As summer approaches and the flowers come into bloom, the gentle hum of the busy bee becomes an increasingly familiar sound in the garden. Although feared by some due to its unfortunate reputation as a "stinger", the bee is in fact one of our most useful and necessary garden visitors. In Britain there are approximately 250 different species of bees, some living socially in colonies, but the majority leading solitary lives. Due to the large numbers in a single colony, it is the social bees which we are most familiar.

Social bees

Honey bees

British honeybees are almost entirely domesticated and form permanent communities in hives where they are tented by the beekeeper. Some, however, exist in the "wild" where they set up colonies in hollow trees or occasionally in buildings.
The colony is a well-organised social structure consisting of a queen, the egg layer; workers, sterile females who carry out all the work of the hive; and the male drones.
It is the workers which we usually see around the garden collecting nectar and pollen to feed the queen and larvae. The drones only live for a short time, their task being to mate with the new queens, after which they die.


The colony grows at a rapid rate at the height of the season there may be as many as 60,000 bees in one hive. At this time, usually around May, when a new queen is ready to emerge and the hive is overcrowded, the old queen leaves with about half the community and seeks a new nesting place. Once the swarm has settled the beekeeper will collect them and take them to a new hive where the colony will begin to build again. Very often the swarm will settle on a branch while "scouts" look for a reasonable nesting place. If this occurs in your garden the best course of action is to contact the local beekeeper who will retrieve them, or leave them well alone and in a few hours they will probably move on.


The only other truly social bees in Britain are the bumblebees. There are several species of these attractive insects.
The life of a bumblebee is very similar to that of the honeybee. The main difference is that, unlike honeybees, they have no store of honey for the winter and only the young queens survive in hibernation to start their colonies in the spring. Most British species of bumblebee nest below ground, often in old mouse holes, although a few nest on the ground. Occasionally they will nest in debris in a garden shed or outhouse. They are not usually dangerous but can sting if handled, so they are best left alone. Having found a suitable nesting site the queen makes her nest out of grass, moss or leaves. After the first batch of eggs has developed the queen is able to concentrate on laying while the workers look after the nest. Later in the season both drones and queens are produced and the colony at this stage may consist of several hundred bees. Towards the end of the summer the new queens mate with the drones and then search for a place to hibernate. The remainder of the colony dies when the weather gets colder.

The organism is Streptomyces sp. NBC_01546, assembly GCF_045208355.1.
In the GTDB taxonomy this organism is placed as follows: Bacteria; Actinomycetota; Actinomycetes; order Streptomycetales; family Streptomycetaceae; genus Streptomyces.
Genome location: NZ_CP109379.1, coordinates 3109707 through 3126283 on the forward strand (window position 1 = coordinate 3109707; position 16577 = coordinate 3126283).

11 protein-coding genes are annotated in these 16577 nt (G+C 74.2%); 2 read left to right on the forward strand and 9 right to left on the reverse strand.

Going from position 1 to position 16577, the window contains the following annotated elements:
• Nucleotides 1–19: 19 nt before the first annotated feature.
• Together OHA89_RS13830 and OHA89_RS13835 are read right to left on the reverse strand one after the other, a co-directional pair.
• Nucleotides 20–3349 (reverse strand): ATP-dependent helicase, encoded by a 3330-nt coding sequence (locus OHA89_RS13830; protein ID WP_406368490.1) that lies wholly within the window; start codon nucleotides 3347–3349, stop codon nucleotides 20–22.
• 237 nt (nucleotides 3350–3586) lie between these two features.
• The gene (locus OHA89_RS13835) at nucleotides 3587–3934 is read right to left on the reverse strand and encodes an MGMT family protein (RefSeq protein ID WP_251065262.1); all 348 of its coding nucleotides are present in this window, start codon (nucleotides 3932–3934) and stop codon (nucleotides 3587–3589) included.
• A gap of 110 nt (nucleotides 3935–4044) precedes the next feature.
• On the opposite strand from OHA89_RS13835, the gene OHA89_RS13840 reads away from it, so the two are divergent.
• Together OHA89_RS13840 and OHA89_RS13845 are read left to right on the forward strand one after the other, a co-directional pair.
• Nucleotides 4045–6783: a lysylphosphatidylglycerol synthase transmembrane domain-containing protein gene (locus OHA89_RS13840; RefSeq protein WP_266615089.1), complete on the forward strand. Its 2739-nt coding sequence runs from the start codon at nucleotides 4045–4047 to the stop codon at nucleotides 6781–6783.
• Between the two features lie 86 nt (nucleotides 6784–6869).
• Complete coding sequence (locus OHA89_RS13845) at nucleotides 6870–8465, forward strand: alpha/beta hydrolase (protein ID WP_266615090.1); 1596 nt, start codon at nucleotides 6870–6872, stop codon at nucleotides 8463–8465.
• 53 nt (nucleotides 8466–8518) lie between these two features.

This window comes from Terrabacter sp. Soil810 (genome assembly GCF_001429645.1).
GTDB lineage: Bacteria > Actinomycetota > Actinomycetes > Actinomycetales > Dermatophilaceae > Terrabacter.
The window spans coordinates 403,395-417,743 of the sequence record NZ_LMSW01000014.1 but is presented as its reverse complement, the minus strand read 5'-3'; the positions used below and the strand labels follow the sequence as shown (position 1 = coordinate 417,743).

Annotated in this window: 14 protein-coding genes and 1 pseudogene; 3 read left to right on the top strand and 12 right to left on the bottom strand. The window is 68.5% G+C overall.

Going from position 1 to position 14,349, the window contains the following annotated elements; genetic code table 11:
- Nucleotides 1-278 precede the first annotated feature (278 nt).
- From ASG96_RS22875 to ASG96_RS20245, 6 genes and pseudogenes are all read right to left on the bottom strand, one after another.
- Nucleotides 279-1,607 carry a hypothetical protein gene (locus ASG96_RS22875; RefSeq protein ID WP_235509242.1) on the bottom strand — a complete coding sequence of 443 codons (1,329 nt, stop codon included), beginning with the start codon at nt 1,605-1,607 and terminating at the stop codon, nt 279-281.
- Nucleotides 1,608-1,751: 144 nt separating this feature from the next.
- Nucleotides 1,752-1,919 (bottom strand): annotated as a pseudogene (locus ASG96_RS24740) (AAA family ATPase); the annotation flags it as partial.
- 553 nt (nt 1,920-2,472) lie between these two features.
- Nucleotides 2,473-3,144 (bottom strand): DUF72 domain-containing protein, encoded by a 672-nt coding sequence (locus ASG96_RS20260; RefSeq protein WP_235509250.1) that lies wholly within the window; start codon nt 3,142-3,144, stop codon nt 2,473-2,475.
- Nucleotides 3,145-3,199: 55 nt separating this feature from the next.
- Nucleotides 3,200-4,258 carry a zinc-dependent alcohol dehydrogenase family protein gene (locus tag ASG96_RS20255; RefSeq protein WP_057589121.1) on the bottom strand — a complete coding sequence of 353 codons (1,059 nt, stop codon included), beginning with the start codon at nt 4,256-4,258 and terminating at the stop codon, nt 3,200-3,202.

Solitary bees

There are many species of solitary bees in Britain, but because of their rather unobtrusive life-style they are often overlooked. Those we may encounter around the garden include mining bees which look rather like honeybees but are generally much smaller. The female digs a burrow, sometimes up to 2 ft deep. She makes a cell at the end which she places a ball of honey and pollen and then lays an egg. After sealing the cell she may move up the tunnel and repeat the process several times, then she leaves the burrow and goes her own way.
Solitary bees nest in a number of different places, some species prefer earth or sand, some dig in lawns or garden paths, while others nest in soft mortar or decaying masonry. Although not social creatures, a number of individuals may nest close together and this grouping can be mistaken for a colony.

Gardener's friend

Bees are perhaps the most important garden visitors. Without them many of our food and plant crops could not be pollinated. As the females fly from flower in search of nectar the hairs on their bodies become dusted with pollen. The pollen is gathered into "baskets" on their back legs however, some remains on the body and is transferred to the next flower, so pollinating it.
While other insects play some part in pollination, bees have a major role and a significant drop in their population level might be very serious for plant life.
The length of a bee’s tongue determines which flower it visits. Those with short tongues take nectar which is freely exposed, while the nectar in the large tubular flowers can be reached by those with longer tongues. This, coupled with the fact that some bees are dependent on particular types of flowers, means that the destruction of one species could directly affect the survival of that particular plant.

Bee stings

Contrary to our beliefs and fears, bees do not normally sting us. The female alone can sting and will only do so when threatened or provoked, as losing their sting will result in death shortly afterwards. If we are stung by a bee it is probably because we have inadvertently threatened it or have perhaps blocked its flight path.
Of the bees we may find in the garden none can be considered dangerous. Bumblebees are very unlikely to sting us, they are usually docile, it is even possible to stroke them without coming to harm. The sting of solitary bees is often too weak to even penetrate our skin.

A-Z of Wildlife

Photo of Red-tailed Bumblebee

Name: Red-tailed Bumblebee

Scientific name: Bombus lapidarius

Category: Bees and wasps

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